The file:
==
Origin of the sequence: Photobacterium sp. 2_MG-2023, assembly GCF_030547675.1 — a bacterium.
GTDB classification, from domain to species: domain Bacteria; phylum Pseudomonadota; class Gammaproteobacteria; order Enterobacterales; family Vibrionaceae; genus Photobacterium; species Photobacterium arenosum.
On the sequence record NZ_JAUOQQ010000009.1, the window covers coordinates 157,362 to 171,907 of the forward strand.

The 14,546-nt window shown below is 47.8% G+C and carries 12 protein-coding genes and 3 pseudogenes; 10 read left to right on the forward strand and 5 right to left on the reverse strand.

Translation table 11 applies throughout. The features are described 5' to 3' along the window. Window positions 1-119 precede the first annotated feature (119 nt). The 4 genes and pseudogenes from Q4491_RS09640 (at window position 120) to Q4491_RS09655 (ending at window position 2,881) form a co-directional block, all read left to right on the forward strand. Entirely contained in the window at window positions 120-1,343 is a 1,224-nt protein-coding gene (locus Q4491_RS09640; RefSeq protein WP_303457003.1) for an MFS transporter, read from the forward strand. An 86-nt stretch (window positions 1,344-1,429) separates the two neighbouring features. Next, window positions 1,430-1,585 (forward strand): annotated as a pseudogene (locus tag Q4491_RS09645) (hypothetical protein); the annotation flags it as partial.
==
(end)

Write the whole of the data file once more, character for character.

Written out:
Origin of the sequence: Photobacterium sp. 2_MG-2023, assembly GCF_030547675.1 — a bacterium.
GTDB classification, from domain to species: domain Bacteria; phylum Pseudomonadota; class Gammaproteobacteria; order Enterobacterales; family Vibrionaceae; genus Photobacterium; species Photobacterium arenosum.
On the sequence record NZ_JAUOQQ010000009.1, the window covers coordinates 157,362 to 171,907 of the forward strand.

The 14,546-nt window shown below is 47.8% G+C and carries 12 protein-coding genes and 3 pseudogenes; 10 read left to right on the forward strand and 5 right to left on the reverse strand.

Translation table 11 applies throughout. The features are described 5' to 3' along the window. Window positions 1-119 precede the first annotated feature (119 nt). The 4 genes and pseudogenes from Q4491_RS09640 (at window position 120) to Q4491_RS09655 (ending at window position 2,881) form a co-directional block, all read left to right on the forward strand. Entirely contained in the window at window positions 120-1,343 is a 1,224-nt protein-coding gene (locus Q4491_RS09640; RefSeq protein WP_303457003.1) for an MFS transporter, read from the forward strand. An 86-nt stretch (window positions 1,344-1,429) separates the two neighbouring features. Next, window positions 1,430-1,585 (forward strand): annotated as a pseudogene (locus tag Q4491_RS09645) (hypothetical protein); the annotation flags it as partial.